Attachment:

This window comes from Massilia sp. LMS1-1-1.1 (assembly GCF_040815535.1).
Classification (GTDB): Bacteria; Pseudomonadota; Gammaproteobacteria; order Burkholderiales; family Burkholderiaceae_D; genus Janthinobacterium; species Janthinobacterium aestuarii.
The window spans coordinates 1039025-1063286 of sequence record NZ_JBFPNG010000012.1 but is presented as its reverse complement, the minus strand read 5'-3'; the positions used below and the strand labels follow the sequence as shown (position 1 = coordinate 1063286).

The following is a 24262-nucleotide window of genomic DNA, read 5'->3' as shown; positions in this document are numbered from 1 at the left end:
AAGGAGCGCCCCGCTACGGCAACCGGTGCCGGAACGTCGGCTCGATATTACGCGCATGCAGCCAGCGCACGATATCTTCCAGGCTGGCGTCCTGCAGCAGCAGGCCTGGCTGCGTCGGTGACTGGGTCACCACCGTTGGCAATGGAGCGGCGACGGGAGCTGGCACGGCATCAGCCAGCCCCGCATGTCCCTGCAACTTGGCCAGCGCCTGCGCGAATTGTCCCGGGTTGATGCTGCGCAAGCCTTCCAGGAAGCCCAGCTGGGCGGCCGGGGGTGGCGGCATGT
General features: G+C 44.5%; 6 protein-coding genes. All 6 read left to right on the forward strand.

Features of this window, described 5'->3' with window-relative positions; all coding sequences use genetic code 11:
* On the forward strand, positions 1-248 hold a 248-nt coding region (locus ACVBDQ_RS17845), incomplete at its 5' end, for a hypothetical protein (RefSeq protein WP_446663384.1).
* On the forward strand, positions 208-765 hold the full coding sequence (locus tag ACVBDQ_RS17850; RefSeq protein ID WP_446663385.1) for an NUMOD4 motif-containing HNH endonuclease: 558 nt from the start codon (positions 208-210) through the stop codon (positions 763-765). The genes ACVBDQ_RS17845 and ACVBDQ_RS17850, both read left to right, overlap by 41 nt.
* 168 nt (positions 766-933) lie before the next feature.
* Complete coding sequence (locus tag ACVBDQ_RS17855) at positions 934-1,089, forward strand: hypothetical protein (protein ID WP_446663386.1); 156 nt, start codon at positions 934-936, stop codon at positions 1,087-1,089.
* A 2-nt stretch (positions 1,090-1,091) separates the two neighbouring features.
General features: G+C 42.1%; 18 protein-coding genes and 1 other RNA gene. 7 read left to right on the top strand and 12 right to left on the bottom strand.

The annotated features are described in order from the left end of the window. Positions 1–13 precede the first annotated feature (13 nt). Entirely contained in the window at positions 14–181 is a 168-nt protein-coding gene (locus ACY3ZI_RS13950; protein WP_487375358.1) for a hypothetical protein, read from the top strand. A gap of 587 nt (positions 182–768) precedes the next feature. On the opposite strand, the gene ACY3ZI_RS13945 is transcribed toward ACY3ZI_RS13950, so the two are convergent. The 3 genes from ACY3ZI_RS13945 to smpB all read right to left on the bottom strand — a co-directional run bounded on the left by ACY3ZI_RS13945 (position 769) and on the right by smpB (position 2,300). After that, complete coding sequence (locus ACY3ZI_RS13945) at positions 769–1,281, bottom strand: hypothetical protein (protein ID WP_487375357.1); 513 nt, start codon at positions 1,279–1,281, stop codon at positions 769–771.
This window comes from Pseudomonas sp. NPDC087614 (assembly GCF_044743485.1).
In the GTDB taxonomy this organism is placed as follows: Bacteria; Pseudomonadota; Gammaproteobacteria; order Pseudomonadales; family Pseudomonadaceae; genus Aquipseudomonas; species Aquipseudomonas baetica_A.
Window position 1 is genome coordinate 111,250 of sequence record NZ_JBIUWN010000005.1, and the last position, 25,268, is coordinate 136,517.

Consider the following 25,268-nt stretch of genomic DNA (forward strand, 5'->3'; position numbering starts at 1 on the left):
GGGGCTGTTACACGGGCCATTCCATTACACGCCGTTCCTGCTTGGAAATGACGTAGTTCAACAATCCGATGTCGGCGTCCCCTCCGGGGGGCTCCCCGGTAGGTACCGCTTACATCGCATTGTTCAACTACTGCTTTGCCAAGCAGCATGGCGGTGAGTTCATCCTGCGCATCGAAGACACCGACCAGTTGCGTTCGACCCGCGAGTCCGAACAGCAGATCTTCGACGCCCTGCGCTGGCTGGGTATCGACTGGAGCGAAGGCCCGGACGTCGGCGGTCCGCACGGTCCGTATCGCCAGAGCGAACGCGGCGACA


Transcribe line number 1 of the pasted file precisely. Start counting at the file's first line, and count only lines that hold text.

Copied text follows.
This window comes from Massilia sp. LMS1-1-1.1 (assembly GCF_040815535.1).